A G1 (Minor) geomagnetic storm watch remains in effect for the 15 February UTC-day. Additionally, a G1 Watch is now in effect for 16 February. These watches are in response to geomagnetic reactions anticipated with effects of a transiting, glancing blow coronal mass ejection and the oncoming influence of a coronal hole high speed stream. If you want further details about our forecast, please visit swpc.noaa.gov or have a look at our forecast discussion and 3-day forecast. Both of these are updated twice a day at 0030 UTC (7:30 pm ET) and again at 1230 UTC (7:30 am ET). Click http://www.swpc.noaa.gov/products/forecast-discussion for the discussion and http://www.swpc.noaa.gov/products/3-day-forecast for the forecast.
A G1 (Minor) geomagnetic storm watch is in effect for 15 February, 2018. The G1 Watch has been issued due to the likely response associated with the arrival of an asymmetric halo coronal mass ejection (CME) glancing blow late on the 14 February to early 15 February UTC-days. The CME was first observed in SOHO/LASCO-C2 imagery at 0125 UTC on 12 February (8:25 pm ET on 11 February). Current background solar wind speeds are slower than routine model predictions, so the forecast arrival timing of the CME has been slowed from the WSA-Enlil CME model run prediction. Continue to check swpc.noaa.gov, our nation's official source for forecasts, watches, warnings, and alerts.
A C1 solar flare occurred at 0135 UTC (8:35pm ET) on 12 February 2018, from Region 2699. An asymmetric halo CME was observed in LASCO/SOHO imagery is association with this flare. SWPC forecasters are busy analyzying the imagery and studying model forecast results. Initial analysis indicates the CME is likely Earth-directed with a preliminary arrival of 15 February. Please keep checking swpc.noaa.gov - the nation's official source of forecasts, watches and warnings - for the latest updates and expectations regarding this event.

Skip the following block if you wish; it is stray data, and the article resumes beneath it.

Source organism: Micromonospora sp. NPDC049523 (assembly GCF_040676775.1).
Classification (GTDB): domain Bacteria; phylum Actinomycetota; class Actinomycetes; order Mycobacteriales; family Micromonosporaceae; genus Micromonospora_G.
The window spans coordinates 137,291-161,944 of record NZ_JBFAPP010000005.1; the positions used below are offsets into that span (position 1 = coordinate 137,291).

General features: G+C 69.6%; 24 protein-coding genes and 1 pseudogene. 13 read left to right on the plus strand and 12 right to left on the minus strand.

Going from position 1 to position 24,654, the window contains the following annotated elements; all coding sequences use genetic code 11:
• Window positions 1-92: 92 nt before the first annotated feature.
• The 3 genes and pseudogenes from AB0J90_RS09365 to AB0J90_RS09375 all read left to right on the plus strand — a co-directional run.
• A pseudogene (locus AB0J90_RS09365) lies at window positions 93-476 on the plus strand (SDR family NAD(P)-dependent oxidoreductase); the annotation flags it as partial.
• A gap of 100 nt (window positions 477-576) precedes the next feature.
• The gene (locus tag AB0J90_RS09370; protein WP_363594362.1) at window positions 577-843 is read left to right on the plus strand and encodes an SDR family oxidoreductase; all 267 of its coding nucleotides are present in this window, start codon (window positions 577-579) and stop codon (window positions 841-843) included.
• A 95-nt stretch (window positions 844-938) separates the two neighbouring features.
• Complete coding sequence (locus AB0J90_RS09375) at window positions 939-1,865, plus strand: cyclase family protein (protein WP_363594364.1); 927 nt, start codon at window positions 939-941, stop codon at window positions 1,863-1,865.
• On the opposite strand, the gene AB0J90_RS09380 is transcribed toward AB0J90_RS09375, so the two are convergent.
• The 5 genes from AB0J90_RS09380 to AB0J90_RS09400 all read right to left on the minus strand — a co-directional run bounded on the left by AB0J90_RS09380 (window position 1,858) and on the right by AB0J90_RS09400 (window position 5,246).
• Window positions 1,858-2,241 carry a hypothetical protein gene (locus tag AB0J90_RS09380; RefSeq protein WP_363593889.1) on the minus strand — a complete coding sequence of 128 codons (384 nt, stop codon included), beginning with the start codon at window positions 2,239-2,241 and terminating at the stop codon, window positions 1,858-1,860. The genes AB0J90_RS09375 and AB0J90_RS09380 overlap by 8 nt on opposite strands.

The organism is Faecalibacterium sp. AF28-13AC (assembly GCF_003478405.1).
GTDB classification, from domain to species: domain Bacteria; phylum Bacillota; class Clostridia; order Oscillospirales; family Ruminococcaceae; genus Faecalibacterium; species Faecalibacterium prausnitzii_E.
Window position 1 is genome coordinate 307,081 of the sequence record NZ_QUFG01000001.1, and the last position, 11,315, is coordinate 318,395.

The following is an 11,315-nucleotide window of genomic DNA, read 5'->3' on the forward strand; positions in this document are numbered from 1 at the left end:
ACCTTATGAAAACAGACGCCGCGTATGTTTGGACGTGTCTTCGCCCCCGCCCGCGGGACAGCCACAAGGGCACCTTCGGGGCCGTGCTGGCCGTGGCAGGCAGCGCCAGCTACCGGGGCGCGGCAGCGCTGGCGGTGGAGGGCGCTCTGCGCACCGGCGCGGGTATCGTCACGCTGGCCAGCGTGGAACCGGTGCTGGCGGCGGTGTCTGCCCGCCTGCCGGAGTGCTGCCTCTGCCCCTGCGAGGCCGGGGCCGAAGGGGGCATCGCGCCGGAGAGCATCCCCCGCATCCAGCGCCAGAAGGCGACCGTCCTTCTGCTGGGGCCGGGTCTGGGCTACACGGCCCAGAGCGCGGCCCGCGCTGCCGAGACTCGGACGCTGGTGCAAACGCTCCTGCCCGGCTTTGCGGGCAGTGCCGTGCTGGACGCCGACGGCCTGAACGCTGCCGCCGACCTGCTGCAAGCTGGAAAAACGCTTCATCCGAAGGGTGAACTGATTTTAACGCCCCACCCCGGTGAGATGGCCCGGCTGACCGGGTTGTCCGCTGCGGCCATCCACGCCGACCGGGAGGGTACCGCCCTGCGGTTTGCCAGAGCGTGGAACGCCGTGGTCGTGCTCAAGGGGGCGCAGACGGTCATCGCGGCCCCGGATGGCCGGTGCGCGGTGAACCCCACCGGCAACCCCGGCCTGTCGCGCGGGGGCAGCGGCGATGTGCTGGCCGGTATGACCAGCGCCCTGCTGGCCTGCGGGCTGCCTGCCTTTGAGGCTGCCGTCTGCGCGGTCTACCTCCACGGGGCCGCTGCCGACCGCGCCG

Region 2699 slowed it's growth and remained in a magnetically simple configuration (Beta); however, the region did erupt in a C8 Flare at 07/1347 UTC (0647am MT). Although the region managed to produce a flare just short of the R1 (Minor radio blackout) level, the region's flare probability will be likely be raised today, to keep a continued chance for C-class flares and a slight chance for M-class (R1-R2; Minor-Moderate radio blackouts) today. Keep checking our swpc.noaa.gov page for more information and updated forecasts.
Space weather has been quiet for some time now and there have been very few notable spot groups. However, over the past few days Region 2699 has continued to grow and become more interesting. Despite the growth, the region's magnetic complexity remains fairly simple and flare potential is weak; with a chance for C-class flares to continue over the next day or two. This spot group was the source for a C1 flare at 1858 UTC (1158 MT) today, 6 February. Continue to monitor flare and radio blackout probabilities by visiting our website swpc.noaa.gov Image courtesy of NASA.
Solar wind conditions temporarily favorable for geomagnetic storming. Overall planetary G1 storming reached at 5/1407 UTC (0907 ET). G2 Warning issued through 5/2100 UTC (1600 ET).